In two simple ways is the age-old spectacles problem approached: the headset now has an adjustable assembly, letting you extend or contract the distance between your eyes and the Oculus' lenses. This means you can create a larger space for your glasses, avoiding any discomfort.
The second way is quite nifty: variable eye cups.
What these are, essentially, is prescription lenses built into the headset. Unfortunately, these aren't exact prescription lenses, they won't be the equivalent of wearing a pair of tailor-made glasses, they will however be an approximation. This will be enough for all but those with the more extreme corrective glasses.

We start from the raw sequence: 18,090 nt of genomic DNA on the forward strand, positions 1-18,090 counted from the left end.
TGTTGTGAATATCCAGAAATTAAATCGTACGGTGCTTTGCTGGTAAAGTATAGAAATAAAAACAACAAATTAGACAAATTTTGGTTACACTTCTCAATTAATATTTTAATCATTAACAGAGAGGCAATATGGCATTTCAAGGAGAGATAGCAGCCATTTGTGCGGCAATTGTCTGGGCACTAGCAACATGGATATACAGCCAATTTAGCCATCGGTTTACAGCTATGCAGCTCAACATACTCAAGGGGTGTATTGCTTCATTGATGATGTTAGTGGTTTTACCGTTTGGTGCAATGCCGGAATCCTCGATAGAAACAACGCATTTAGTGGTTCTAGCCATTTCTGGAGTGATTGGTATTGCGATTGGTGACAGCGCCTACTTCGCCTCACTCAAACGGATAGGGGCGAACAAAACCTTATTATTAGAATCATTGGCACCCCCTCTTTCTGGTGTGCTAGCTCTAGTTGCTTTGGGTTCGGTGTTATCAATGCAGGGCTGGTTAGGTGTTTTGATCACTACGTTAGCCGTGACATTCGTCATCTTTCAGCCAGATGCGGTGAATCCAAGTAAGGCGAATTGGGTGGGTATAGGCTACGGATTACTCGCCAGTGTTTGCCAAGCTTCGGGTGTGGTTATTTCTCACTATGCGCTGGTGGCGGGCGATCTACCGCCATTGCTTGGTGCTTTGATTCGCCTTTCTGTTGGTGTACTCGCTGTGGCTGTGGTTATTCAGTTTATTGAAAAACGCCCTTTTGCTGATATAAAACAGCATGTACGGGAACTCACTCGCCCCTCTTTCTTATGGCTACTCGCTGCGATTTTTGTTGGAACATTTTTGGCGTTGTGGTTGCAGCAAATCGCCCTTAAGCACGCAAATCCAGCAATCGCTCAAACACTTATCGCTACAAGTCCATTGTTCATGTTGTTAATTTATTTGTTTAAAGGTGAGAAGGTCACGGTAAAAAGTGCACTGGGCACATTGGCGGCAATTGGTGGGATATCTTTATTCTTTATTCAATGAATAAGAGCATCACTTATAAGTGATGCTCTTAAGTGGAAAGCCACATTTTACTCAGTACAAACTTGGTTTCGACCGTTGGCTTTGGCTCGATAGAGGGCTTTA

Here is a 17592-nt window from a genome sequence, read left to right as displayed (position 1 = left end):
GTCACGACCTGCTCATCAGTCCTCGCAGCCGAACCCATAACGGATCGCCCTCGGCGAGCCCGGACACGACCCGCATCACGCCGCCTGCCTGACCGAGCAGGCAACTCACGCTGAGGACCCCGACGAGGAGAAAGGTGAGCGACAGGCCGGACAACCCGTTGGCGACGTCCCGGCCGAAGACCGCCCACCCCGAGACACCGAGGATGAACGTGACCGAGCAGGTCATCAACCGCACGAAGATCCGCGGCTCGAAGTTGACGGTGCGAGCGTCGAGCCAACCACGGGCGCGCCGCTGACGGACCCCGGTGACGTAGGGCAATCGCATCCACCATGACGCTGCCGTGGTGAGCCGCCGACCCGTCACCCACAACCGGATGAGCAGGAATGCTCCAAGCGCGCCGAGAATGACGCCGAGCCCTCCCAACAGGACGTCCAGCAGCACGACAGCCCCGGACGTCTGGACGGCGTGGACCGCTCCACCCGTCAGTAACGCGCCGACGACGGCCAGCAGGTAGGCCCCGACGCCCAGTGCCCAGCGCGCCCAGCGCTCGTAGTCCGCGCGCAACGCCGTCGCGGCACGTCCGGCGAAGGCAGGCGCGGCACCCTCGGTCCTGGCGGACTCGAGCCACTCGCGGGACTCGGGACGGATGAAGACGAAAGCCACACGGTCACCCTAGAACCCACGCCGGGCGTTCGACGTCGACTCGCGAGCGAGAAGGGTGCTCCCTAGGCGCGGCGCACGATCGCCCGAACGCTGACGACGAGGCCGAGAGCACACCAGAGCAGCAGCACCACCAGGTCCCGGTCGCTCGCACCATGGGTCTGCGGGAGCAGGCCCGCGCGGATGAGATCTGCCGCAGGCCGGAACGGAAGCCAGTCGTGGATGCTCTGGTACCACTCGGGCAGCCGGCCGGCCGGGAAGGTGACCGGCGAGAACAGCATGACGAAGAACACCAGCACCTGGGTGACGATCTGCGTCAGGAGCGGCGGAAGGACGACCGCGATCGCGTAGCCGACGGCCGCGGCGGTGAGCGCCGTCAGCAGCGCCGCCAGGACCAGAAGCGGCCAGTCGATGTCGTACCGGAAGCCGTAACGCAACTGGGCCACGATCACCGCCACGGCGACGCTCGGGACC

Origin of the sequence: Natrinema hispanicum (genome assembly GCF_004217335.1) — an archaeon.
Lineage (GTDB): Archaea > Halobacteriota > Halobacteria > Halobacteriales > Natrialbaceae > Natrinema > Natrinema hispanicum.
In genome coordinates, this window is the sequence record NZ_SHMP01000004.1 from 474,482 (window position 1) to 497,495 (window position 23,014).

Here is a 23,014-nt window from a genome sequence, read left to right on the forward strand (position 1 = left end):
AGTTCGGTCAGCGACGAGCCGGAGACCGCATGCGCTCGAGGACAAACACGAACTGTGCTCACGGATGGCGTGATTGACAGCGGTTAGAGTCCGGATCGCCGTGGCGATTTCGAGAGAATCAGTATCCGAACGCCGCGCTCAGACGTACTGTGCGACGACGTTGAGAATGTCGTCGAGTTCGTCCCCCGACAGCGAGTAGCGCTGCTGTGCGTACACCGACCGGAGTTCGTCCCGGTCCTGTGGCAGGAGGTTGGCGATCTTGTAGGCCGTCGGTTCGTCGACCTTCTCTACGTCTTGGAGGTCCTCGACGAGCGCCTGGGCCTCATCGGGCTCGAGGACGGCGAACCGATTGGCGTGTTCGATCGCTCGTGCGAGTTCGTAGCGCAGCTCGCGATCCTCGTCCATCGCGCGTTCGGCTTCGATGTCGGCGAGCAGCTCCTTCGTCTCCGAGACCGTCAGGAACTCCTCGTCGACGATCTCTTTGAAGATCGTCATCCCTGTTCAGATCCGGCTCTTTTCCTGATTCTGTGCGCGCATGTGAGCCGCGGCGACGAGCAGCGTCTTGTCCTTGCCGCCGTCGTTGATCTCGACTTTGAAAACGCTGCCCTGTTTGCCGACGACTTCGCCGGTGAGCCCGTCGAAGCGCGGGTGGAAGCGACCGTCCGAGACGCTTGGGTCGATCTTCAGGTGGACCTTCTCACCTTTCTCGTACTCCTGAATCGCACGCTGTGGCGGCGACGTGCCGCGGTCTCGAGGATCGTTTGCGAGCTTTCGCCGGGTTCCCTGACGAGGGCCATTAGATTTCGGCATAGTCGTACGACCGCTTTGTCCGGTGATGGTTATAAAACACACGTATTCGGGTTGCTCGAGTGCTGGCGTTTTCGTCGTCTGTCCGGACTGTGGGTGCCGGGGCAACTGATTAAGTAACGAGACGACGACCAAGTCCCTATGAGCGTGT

If you fall into that band able to use the lenses you won't need to wear your glasses at all under the headset.
You should really read the rest of the blog post, it's a great look into the process of manufacturing a piece of complicated technology. It's full of nuggets like the fact that every headset is spun about in a heated sauna to determine if the sensors are slightly misaligned and, if they are, the on-board software will then calibrate the sensors to cope with these minor differences. This means that every Oculus is slightly different.
The factory-made Oculus should be shipping, on schedule, in March.